February 13, 2005

Scaling Problems 1 

Scaling is the whole process of making something bigger (scaling up) or smaller (scaling down). I know quite well this process regarding chemical plants and similar systems, but similar considerations can be applied to almost any system.
The main difference is that chemical plants usually need to be scaled up, from a laboratory reactor used for R&D and associated devices to a full-scale industrial plant. A lab reactor will produce just a few grams per day of products (up to say 100 g, but as usual there's a lot of variability), while an industrial plant can go up to 1000 t per day (if I remember correctly, the biggest sulphuric acid plant produces something like 2000 t/day): this obviously means that much more reagents and products (and heating and cooling fluids etc) must be processed in the same time.

So why it's scaling up so problematic? There are several factors involved, but let's start with the inescapable ones: geometry and physics.
Scaling up a system almost invariably requires to increase the size and thus volume of its parts, simply because bigger volumes are needed to contain and process greater amounts of matter. What happens when solids increase in volume? Let's consider three simple solids: a cube of side l, a sphere of radius r and cylinder of radius R and heigth h, and calculate their surface area-to-volume ratios (A/V) - why this particular ratio is useful, will be clear later.

Cube: A/V = 6/l
Sphere: A/V = 3/r
Cylinder: A/V = 2*(1/R + 1/h)

This ratio is very simple for sphere and cube, and just a bit more complex for the cylinder. However, in all three cases it's evident that the A/V ratio is inversely proportional to the dimensions of the solid. In other words, bigger solids have less surface area per unit of volume. This is a natural property of objects, and cannot be ignored.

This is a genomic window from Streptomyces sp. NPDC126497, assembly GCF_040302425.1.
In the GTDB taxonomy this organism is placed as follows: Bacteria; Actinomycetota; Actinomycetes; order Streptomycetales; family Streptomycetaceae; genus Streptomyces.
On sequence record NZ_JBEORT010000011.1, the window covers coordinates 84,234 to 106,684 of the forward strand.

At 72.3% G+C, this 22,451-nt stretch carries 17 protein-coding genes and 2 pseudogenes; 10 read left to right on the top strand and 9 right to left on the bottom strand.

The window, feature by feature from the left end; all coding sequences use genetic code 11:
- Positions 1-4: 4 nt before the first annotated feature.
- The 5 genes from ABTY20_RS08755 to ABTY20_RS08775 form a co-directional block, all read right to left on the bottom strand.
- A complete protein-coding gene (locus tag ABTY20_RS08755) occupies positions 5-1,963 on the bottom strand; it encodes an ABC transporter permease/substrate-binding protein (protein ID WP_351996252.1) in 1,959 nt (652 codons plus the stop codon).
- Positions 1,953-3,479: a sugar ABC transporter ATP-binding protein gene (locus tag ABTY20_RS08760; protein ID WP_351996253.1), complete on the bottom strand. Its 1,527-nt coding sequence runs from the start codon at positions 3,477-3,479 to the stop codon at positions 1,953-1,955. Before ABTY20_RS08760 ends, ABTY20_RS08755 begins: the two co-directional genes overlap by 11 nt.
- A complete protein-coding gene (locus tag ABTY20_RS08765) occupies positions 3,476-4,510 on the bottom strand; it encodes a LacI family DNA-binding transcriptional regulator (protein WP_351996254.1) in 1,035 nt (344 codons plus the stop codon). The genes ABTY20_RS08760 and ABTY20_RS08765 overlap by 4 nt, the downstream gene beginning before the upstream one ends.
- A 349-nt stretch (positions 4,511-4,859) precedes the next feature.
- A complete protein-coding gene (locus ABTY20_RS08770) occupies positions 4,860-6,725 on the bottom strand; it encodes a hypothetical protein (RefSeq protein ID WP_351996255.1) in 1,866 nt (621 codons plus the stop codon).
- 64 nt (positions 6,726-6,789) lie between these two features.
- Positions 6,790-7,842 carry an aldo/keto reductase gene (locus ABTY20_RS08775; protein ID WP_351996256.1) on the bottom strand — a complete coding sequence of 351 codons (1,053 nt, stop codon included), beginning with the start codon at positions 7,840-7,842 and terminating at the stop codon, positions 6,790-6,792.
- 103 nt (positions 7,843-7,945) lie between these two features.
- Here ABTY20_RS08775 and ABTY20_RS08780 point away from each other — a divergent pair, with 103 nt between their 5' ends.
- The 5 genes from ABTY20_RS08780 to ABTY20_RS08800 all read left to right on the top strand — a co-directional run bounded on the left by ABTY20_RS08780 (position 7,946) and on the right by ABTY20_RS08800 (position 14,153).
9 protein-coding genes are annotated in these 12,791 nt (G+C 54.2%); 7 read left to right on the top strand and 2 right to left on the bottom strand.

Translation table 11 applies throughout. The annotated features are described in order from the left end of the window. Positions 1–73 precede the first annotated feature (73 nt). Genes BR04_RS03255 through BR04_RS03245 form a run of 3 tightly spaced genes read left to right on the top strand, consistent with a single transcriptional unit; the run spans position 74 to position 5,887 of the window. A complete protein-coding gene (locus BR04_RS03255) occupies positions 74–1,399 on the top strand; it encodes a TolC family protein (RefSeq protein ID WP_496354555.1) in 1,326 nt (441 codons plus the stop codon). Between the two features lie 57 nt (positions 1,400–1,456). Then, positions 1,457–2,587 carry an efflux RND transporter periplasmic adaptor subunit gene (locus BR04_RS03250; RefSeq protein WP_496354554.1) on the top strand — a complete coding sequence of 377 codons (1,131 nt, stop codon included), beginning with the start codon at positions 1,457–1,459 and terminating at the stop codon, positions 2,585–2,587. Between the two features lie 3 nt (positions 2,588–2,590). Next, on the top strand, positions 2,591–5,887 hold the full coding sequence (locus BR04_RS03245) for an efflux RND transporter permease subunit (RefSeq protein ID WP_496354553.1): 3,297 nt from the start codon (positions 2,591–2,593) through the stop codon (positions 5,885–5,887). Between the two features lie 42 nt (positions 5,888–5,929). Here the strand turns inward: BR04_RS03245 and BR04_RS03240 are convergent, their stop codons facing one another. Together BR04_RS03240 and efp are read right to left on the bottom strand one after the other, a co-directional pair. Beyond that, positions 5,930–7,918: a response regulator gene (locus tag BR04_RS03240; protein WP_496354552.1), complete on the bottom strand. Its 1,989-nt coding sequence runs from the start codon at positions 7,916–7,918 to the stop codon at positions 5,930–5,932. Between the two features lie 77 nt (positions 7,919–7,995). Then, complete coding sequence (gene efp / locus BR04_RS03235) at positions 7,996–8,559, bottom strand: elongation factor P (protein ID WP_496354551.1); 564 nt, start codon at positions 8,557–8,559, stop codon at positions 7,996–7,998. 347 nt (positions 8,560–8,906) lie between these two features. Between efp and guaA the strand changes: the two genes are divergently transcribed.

Another issue to take into consideration for industrial/chemical plants is heat transfer. Heat transfer is the process of heat passing from a hot body (or fluid) to a colder one, like hot combustion gases ceding ceding heat to water that vaporizes in the process. But especially in chemical reactors, heat must be carried away to avoid overheating; the worst case is an uncontrolled accumulation of heat, that will cause a rapid temperature increase with damage to the system and possibly an explosion. It is thus obvious that accumulation of heat must be avoided.
Heat transfer is a superficial process - that is, the flow of heat (kJ/s) is proportional to the area of the surface through which the transfer occurs (it is also proprtional to the temperature drop and the nature of materials involved). But we have just estabilished that bigger solids have less surface area per volume unit, so one might expect that heat transfer will be more problematic for bigger components.

A nd in fact it is: R&D usually starts with small tubular reactors, of 5-15 mm of external diameter: their A/V ratio is high and, and consequently heat transfer processes usually do not represent a concern and these reactors work happily without any internal cooling systems (it would also be a hell of a job to put any kind of cooling tubes inside a tube of 5 mm internal diameter...); eventually the effluents are cooled in a simple water heat exchanger (two concentrical tubes) downstream the reactor.

But industrial reactors are big cylinders of many cubic meters volume: their surface area is small compared to their volume, and an external cooling system (like a water jacket) often is not enough to avoid local overeheating and internal cooling coils or other devices become necessary. The technology to design and build those is well known, but nevertheless they may alter the flow inside the reacor, and surely add weight, complexity and cost to the plant.

One or more following posts will deal with other cases of scaling problems.


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